Stamp collectors converge on show in Hunt Valley

September 06, 1993|By Jonathan Bor | Jonathan Bor,Staff Writer

When Bill Langs speaks of long-term investments, he doesn't mean gold or mutual funds. To him, true value is a postage stamp with an upside-down image, a missing color, a blurred detail or an out-of-place perforation line.

Take, for example, his "ghost stamps," a 1988 issue in which astronauts Neil Armstrong and Edwin E. Aldrin were seen planting the American flag on a lunar landscape. He displayed them yesterday at the Baltimore Philatelic Society's annual exhibition in Hunt Valley.

He values the $2.40 stamps at $3,500 each because of one delicious fact: the astronauts, who should be dressed in gray, puckered suits, appear white as ghosts against the light-blue ground and midnight sky.

Out of an original run of 40 million stamps, only 40 were printed this way. And he's got eight of them.

"They're high value because it's about space -- that gives it worldwide appeal -- and it's got that appealing dramatic error," Mr. Langs said, placing his stamps on his table at Marriott's Hunt Valley Inn. "You're looking at about $28,000 in front of you."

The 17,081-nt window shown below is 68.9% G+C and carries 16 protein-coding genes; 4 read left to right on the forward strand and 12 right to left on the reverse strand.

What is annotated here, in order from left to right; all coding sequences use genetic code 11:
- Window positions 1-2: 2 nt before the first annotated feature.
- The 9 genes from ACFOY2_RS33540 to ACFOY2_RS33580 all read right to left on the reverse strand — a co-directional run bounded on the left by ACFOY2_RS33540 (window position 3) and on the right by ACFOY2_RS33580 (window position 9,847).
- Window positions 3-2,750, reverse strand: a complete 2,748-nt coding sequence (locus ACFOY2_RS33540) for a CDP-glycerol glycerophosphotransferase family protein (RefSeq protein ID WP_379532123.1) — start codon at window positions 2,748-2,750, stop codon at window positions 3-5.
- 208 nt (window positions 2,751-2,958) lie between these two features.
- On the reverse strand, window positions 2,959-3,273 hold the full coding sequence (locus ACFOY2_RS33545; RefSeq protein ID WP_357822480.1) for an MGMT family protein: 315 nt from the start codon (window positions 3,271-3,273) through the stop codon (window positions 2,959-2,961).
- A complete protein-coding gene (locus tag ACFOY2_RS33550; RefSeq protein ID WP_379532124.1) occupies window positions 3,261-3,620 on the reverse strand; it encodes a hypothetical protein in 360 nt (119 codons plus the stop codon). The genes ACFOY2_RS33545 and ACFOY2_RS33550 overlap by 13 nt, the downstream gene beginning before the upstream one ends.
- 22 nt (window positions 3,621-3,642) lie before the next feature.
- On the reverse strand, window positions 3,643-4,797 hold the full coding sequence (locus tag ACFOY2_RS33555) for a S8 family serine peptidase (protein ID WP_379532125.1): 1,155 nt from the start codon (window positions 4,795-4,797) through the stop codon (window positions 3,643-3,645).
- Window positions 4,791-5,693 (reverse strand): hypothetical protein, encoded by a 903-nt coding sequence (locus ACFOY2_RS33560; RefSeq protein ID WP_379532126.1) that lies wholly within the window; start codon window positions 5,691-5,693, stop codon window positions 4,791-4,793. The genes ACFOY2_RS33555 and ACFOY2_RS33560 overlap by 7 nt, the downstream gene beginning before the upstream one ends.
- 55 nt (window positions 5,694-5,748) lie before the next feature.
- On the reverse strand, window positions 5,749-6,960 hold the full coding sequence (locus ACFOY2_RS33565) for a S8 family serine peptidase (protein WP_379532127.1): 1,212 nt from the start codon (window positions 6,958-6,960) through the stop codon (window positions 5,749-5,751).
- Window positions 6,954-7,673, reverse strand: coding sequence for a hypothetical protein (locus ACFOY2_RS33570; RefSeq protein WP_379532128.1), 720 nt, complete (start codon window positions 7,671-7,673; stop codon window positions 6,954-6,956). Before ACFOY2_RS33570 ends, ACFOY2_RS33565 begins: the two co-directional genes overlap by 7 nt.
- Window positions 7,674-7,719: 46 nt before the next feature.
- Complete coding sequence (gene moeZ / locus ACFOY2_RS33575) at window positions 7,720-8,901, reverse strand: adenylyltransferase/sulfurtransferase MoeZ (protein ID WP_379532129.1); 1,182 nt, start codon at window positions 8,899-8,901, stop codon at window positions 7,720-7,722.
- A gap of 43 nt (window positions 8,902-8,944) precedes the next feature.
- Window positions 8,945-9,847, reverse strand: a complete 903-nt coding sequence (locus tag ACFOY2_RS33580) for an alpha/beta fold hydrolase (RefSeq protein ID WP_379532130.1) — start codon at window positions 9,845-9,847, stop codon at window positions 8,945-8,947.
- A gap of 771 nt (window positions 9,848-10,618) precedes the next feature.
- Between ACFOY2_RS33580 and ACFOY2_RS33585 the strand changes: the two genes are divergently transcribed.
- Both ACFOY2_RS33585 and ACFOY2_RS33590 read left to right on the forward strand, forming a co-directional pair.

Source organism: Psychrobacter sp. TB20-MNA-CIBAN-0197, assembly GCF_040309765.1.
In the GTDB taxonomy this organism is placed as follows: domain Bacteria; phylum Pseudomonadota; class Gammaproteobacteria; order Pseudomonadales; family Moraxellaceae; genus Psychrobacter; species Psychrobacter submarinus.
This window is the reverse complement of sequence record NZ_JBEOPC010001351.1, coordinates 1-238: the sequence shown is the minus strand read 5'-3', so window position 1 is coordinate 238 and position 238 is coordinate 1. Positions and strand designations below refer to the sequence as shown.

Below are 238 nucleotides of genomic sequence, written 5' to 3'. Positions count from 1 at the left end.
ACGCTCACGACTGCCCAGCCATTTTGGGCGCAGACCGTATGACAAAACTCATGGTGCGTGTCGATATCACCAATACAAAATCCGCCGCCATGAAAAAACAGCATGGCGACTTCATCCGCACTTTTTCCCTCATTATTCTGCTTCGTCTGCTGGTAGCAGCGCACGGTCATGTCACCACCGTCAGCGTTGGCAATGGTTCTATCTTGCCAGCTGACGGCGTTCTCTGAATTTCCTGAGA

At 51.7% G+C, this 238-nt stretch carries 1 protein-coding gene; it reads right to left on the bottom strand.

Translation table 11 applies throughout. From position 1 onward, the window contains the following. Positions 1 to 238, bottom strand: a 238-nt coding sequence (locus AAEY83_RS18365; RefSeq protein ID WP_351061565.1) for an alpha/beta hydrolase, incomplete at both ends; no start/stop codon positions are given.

Mr. Langs, a stamp dealer from New Milford, N.J., said he purchased the stamps about a year ago for $2,250 a piece. Yesterday, he admitted that he didn't know whether he would ever get his asking price.

"It's a long-term investment," he said. "I've made money, and I've lost money, too. It's a crap shoot."

At the show, 50 dealers from across the country hawked stamps ranging in value from mere pennies to hundreds of thousands of dollars. Yesterday, about 2,500 collectors turned out, flipping through plastic files and hovering over stamps depicting everything from stampeding buffalo to Elvis.

The show, expected to draw 5,000 people during a three-day run that ends today, isn't just for serious investors.

It also is for people who delight in colorful subject matter and the encyclopedic knowledge that can be gained through the images.

"I'm 67, and I've been into it since I was 6," said Norman Katz, an attorney who serves as the club's publicity chairman.

Mr. Katz said he has used stamps to learn about famous people, geography, history, mathematics and monetary values.

Ruperta Waters, a Baltimore stamp collector, said she has confined her collection to three topics that are utterly unrelated: Bermuda (she was born there), Finland (her girlhood friend had Finnish parents) and mountaineering ("it's man against nature").

"One thing about a topic is that it takes you around the world," she said, flipping through envelopes stuffed with mountain stamps from China, Pakistan, Bhutan, Nepal "and of course, the Alpine countries."

Although she has never scaled a slope, her stamps have inspired her to compile a library of mountaineering books and learn whatever she can about the sport.

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